Collection Spotlight

Samuel Johnson's A Dictionary of the English Language

Samuel Johnson’s ground-breaking A Dictionary of the English Language is one of the most famous English-language dictionaries in history. Published in 1755, it became the foremost English dictionary until the Oxford English Dictionary was published in the early 1900s. The Library of Parliament’s rare book room holds a first-edition copy of Johnson’s masterpiece.

In 1746, a group of London booksellers commissioned Johnson to produce a dictionary of the English language. Over the next eight years, he scoured books dating back to the 16th century. The dictionary drew heavily from Nathan Bailey’s Dictionarium Britannicum (1730) and John Kersey’s Dictionarium Anglo-Britannicum (1708).

While Johnson’s dictionary wasn’t the first dictionary of the English language, no other dictionary had been so comprehensive: it has 42,773 entries and 140,871 definitions. It was also the first dictionary to illustrate words by using literary quotations – about 114,000 of them – from great writers, including Shakespeare. Johnson’s dictionary would also influence the American A Compendious Dictionary of the English Language by Noah Webster, as well as the Oxford English Dictionary.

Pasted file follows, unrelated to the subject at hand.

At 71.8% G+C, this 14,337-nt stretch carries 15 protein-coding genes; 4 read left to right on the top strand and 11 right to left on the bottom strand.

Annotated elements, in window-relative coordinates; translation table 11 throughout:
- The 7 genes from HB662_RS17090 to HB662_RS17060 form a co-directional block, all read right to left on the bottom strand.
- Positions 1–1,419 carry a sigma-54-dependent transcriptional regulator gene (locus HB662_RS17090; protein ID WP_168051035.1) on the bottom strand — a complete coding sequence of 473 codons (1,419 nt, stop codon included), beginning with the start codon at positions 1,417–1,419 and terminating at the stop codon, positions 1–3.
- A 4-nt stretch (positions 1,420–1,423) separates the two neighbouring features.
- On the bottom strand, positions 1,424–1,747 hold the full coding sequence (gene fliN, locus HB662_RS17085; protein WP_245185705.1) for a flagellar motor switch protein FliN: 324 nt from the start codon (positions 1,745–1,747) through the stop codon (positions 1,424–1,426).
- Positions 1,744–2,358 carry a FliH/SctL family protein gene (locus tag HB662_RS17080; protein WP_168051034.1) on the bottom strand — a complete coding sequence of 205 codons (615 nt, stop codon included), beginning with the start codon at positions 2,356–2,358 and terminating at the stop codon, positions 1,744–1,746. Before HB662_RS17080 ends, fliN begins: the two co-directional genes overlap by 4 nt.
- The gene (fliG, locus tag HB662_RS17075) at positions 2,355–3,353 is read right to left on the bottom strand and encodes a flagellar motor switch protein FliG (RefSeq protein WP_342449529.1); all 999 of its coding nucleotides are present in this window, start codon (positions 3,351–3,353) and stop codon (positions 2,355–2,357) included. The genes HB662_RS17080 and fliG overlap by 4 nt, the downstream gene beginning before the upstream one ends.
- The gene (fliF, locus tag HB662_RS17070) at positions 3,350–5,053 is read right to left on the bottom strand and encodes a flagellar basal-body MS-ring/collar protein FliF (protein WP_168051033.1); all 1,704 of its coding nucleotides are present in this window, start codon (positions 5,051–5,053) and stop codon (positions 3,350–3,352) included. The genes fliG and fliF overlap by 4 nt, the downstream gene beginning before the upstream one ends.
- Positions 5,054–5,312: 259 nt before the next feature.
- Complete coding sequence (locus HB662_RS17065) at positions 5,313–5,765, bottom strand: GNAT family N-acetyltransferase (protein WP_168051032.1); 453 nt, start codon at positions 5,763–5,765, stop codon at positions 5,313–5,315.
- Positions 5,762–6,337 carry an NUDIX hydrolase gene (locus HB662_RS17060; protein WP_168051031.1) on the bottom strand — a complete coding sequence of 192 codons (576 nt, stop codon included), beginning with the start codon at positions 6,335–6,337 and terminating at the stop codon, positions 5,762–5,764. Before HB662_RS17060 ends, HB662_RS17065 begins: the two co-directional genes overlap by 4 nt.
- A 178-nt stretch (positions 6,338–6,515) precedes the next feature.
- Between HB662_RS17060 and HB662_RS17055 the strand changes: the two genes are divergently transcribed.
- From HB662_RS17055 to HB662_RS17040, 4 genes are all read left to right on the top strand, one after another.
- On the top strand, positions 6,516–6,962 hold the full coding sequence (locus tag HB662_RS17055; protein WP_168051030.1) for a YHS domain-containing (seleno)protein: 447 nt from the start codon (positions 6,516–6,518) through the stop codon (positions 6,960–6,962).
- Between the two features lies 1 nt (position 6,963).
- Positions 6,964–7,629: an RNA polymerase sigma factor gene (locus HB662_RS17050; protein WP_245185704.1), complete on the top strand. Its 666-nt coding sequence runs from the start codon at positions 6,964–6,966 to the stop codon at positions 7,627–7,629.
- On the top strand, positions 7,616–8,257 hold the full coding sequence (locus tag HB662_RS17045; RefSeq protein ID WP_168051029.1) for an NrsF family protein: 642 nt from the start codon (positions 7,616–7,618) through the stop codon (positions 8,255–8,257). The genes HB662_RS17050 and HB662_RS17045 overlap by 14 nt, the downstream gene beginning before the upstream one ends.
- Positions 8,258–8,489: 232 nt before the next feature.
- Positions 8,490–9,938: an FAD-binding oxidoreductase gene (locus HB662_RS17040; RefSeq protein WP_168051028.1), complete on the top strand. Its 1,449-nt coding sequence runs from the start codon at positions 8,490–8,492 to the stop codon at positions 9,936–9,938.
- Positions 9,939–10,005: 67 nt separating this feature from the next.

Some entries have gained notoriety, especially those where Johnson expresses his own views and interests. Excise is defined as a “hateful tax levied upon commodities, and adjudged not by the common judges of property, but wretches hired by those to whom excise is paid.” In Johnson’s eye, Lunch is simply “as much food as one’s hand can hold.” He also did not spare himself in describing his own profession, Lexicographer, which he defined as “harmless drudgery.”

If you’re into word games, impress your opponents by playing these terms from Johnson’s dictionary:

  • Wawl: To cry; to howl
  • Slubberdegullion: Paltry dirty sorry wretch
  • Ophiophagous: Serpent-eating

Details

  • Complete title: A dictionary of the English language: in which the words are deduced from their originals, and illustrated in their different significations by examples from the best writers: to which are prefixed a history of the language, and an English grammar.
  • London, printed by J. Strahan, for J. & P. Knapton, et al., 1755.
  • There are four volumes, each measuring 42 x 27 x 15 cm.
  • The Library of Parliament’s copy once belonged to William Cavendish-Bentinck, 6th Duke of Portland. 
A Dictionary of the English Language, de Samuel Johnson
First edition of Samuel Johnson’s A Dictionary of the English language. Folio, four volumes.
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Johnson’s longest entry, “Take,” occupies 11 full columns of print.
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The bookplate shows the copy came from the library of William Cavendish-Bentinck, 6th Duke of Portland.